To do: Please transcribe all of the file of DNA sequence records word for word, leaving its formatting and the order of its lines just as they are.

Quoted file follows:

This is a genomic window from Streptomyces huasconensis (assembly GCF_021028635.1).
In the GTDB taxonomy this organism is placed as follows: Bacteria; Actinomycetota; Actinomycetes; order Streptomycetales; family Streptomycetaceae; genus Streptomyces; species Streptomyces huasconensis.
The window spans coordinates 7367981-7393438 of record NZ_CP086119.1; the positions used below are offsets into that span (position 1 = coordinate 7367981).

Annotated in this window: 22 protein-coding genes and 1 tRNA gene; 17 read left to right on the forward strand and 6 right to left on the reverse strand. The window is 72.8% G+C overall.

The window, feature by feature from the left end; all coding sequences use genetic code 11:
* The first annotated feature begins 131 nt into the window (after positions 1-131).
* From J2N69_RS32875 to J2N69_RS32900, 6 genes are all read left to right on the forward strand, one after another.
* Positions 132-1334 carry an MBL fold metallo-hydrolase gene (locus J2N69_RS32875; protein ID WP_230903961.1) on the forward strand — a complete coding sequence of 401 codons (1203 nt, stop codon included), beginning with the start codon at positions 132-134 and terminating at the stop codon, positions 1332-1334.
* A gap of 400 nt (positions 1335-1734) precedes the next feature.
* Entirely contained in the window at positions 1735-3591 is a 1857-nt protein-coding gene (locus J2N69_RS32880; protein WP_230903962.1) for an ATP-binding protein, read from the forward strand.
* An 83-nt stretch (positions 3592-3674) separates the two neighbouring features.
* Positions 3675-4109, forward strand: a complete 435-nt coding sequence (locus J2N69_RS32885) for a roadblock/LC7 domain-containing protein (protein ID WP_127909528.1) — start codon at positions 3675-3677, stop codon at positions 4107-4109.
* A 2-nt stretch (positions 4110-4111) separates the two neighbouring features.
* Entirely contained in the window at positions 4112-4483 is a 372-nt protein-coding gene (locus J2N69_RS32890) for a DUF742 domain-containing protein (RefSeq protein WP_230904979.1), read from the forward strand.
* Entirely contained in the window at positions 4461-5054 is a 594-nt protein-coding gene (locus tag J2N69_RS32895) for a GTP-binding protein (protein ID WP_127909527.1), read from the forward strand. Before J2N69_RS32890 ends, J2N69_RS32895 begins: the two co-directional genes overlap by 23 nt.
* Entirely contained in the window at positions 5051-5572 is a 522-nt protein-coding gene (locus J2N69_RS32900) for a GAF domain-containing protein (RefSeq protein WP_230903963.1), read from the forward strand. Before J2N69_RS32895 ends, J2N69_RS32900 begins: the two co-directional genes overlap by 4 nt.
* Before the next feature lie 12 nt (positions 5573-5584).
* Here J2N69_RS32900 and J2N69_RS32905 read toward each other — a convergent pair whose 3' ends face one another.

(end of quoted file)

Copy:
This is a genomic window from Streptomyces huasconensis (assembly GCF_021028635.1).
In the GTDB taxonomy this organism is placed as follows: Bacteria; Actinomycetota; Actinomycetes; order Streptomycetales; family Streptomycetaceae; genus Streptomyces; species Streptomyces huasconensis.
The window spans coordinates 7367981-7393438 of record NZ_CP086119.1; the positions used below are offsets into that span (position 1 = coordinate 7367981).

Annotated in this window: 22 protein-coding genes and 1 tRNA gene; 17 read left to right on the forward strand and 6 right to left on the reverse strand. The window is 72.8% G+C overall.

The window, feature by feature from the left end; all coding sequences use genetic code 11:
* The first annotated feature begins 131 nt into the window (after positions 1-131).
* From J2N69_RS32875 to J2N69_RS32900, 6 genes are all read left to right on the forward strand, one after another.
* Positions 132-1334 carry an MBL fold metallo-hydrolase gene (locus J2N69_RS32875; protein ID WP_230903961.1) on the forward strand — a complete coding sequence of 401 codons (1203 nt, stop codon included), beginning with the start codon at positions 132-134 and terminating at the stop codon, positions 1332-1334.
* A gap of 400 nt (positions 1335-1734) precedes the next feature.
* Entirely contained in the window at positions 1735-3591 is a 1857-nt protein-coding gene (locus J2N69_RS32880; protein WP_230903962.1) for an ATP-binding protein, read from the forward strand.
* An 83-nt stretch (positions 3592-3674) separates the two neighbouring features.
* Positions 3675-4109, forward strand: a complete 435-nt coding sequence (locus J2N69_RS32885) for a roadblock/LC7 domain-containing protein (protein ID WP_127909528.1) — start codon at positions 3675-3677, stop codon at positions 4107-4109.
* A 2-nt stretch (positions 4110-4111) separates the two neighbouring features.
* Entirely contained in the window at positions 4112-4483 is a 372-nt protein-coding gene (locus J2N69_RS32890) for a DUF742 domain-containing protein (RefSeq protein WP_230904979.1), read from the forward strand.
* Entirely contained in the window at positions 4461-5054 is a 594-nt protein-coding gene (locus tag J2N69_RS32895) for a GTP-binding protein (protein ID WP_127909527.1), read from the forward strand. Before J2N69_RS32890 ends, J2N69_RS32895 begins: the two co-directional genes overlap by 23 nt.
* Entirely contained in the window at positions 5051-5572 is a 522-nt protein-coding gene (locus J2N69_RS32900) for a GAF domain-containing protein (RefSeq protein WP_230903963.1), read from the forward strand. Before J2N69_RS32895 ends, J2N69_RS32900 begins: the two co-directional genes overlap by 4 nt.
* Before the next feature lie 12 nt (positions 5573-5584).
* Here J2N69_RS32900 and J2N69_RS32905 read toward each other — a convergent pair whose 3' ends face one another.